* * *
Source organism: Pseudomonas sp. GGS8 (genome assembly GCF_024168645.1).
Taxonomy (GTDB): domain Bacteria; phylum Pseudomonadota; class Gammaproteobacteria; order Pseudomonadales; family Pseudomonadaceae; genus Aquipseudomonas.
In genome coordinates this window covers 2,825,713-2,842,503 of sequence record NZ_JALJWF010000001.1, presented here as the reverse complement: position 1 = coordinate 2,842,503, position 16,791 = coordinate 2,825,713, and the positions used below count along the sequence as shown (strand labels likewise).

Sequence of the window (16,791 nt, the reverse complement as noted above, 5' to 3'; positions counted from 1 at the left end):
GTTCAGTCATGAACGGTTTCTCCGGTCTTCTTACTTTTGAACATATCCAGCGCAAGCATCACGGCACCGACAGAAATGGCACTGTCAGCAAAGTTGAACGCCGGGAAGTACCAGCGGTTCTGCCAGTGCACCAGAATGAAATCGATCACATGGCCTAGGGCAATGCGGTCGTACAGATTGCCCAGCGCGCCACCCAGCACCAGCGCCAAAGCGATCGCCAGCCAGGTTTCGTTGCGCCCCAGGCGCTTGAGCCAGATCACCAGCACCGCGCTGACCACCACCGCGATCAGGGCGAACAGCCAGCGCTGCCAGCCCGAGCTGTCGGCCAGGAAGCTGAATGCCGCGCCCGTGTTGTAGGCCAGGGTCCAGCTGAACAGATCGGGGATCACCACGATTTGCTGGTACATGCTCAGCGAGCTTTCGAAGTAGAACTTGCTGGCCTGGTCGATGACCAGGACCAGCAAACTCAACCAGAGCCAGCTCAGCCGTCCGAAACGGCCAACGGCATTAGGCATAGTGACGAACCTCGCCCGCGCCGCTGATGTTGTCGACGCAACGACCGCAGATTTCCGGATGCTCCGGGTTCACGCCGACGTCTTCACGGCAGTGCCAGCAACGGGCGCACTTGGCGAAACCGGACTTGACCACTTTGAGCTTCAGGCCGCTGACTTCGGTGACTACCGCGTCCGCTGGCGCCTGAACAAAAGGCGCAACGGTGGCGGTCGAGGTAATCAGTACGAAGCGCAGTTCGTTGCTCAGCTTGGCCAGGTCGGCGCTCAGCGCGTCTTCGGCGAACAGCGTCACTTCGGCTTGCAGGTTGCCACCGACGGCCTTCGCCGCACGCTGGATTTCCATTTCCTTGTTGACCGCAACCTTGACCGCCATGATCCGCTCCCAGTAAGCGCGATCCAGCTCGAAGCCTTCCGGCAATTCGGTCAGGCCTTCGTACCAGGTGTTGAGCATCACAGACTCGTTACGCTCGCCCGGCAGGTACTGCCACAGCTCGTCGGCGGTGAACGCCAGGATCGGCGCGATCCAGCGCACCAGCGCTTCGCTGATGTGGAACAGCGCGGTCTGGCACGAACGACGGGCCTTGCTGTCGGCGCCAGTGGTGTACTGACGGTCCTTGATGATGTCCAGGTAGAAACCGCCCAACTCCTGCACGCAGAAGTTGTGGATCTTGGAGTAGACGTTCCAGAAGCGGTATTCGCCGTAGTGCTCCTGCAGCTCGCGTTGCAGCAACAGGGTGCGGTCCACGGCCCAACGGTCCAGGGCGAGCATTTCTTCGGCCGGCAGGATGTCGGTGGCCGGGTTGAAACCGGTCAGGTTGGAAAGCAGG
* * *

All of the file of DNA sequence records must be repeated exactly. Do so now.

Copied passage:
Source organism: Pseudomonas sp. GGS8 (genome assembly GCF_024168645.1).
Taxonomy (GTDB): domain Bacteria; phylum Pseudomonadota; class Gammaproteobacteria; order Pseudomonadales; family Pseudomonadaceae; genus Aquipseudomonas.
In genome coordinates this window covers 2,825,713-2,842,503 of sequence record NZ_JALJWF010000001.1, presented here as the reverse complement: position 1 = coordinate 2,842,503, position 16,791 = coordinate 2,825,713, and the positions used below count along the sequence as shown (strand labels likewise).

Sequence of the window (16,791 nt, the reverse complement as noted above, 5' to 3'; positions counted from 1 at the left end):
GTTCAGTCATGAACGGTTTCTCCGGTCTTCTTACTTTTGAACATATCCAGCGCAAGCATCACGGCACCGACAGAAATGGCACTGTCAGCAAAGTTGAACGCCGGGAAGTACCAGCGGTTCTGCCAGTGCACCAGAATGAAATCGATCACATGGCCTAGGGCAATGCGGTCGTACAGATTGCCCAGCGCGCCACCCAGCACCAGCGCCAAAGCGATCGCCAGCCAGGTTTCGTTGCGCCCCAGGCGCTTGAGCCAGATCACCAGCACCGCGCTGACCACCACCGCGATCAGGGCGAACAGCCAGCGCTGCCAGCCCGAGCTGTCGGCCAGGAAGCTGAATGCCGCGCCCGTGTTGTAGGCCAGGGTCCAGCTGAACAGATCGGGGATCACCACGATTTGCTGGTACATGCTCAGCGAGCTTTCGAAGTAGAACTTGCTGGCCTGGTCGATGACCAGGACCAGCAAACTCAACCAGAGCCAGCTCAGCCGTCCGAAACGGCCAACGGCATTAGGCATAGTGACGAACCTCGCCCGCGCCGCTGATGTTGTCGACGCAACGACCGCAGATTTCCGGATGCTCCGGGTTCACGCCGACGTCTTCACGGCAGTGCCAGCAACGGGCGCACTTGGCGAAACCGGACTTGACCACTTTGAGCTTCAGGCCGCTGACTTCGGTGACTACCGCGTCCGCTGGCGCCTGAACAAAAGGCGCAACGGTGGCGGTCGAGGTAATCAGTACGAAGCGCAGTTCGTTGCTCAGCTTGGCCAGGTCGGCGCTCAGCGCGTCTTCGGCGAACAGCGTCACTTCGGCTTGCAGGTTGCCACCGACGGCCTTCGCCGCACGCTGGATTTCCATTTCCTTGTTGACCGCAACCTTGACCGCCATGATCCGCTCCCAGTAAGCGCGATCCAGCTCGAAGCCTTCCGGCAATTCGGTCAGGCCTTCGTACCAGGTGTTGAGCATCACAGACTCGTTACGCTCGCCCGGCAGGTACTGCCACAGCTCGTCGGCGGTGAACGCCAGGATCGGCGCGATCCAGCGCACCAGCGCTTCGCTGATGTGGAACAGCGCGGTCTGGCACGAACGACGGGCCTTGCTGTCGGCGCCAGTGGTGTACTGACGGTCCTTGATGATGTCCAGGTAGAAACCGCCCAACTCCTGCACGCAGAAGTTGTGGATCTTGGAGTAGACGTTCCAGAAGCGGTATTCGCCGTAGTGCTCCTGCAGCTCGCGTTGCAGCAACAGGGTGCGGTCCACGGCCCAACGGTCCAGGGCGAGCATTTCTTCGGCCGGCAGGATGTCGGTGGCCGGGTTGAAACCGGTCAGGTTGGAAAGCAGG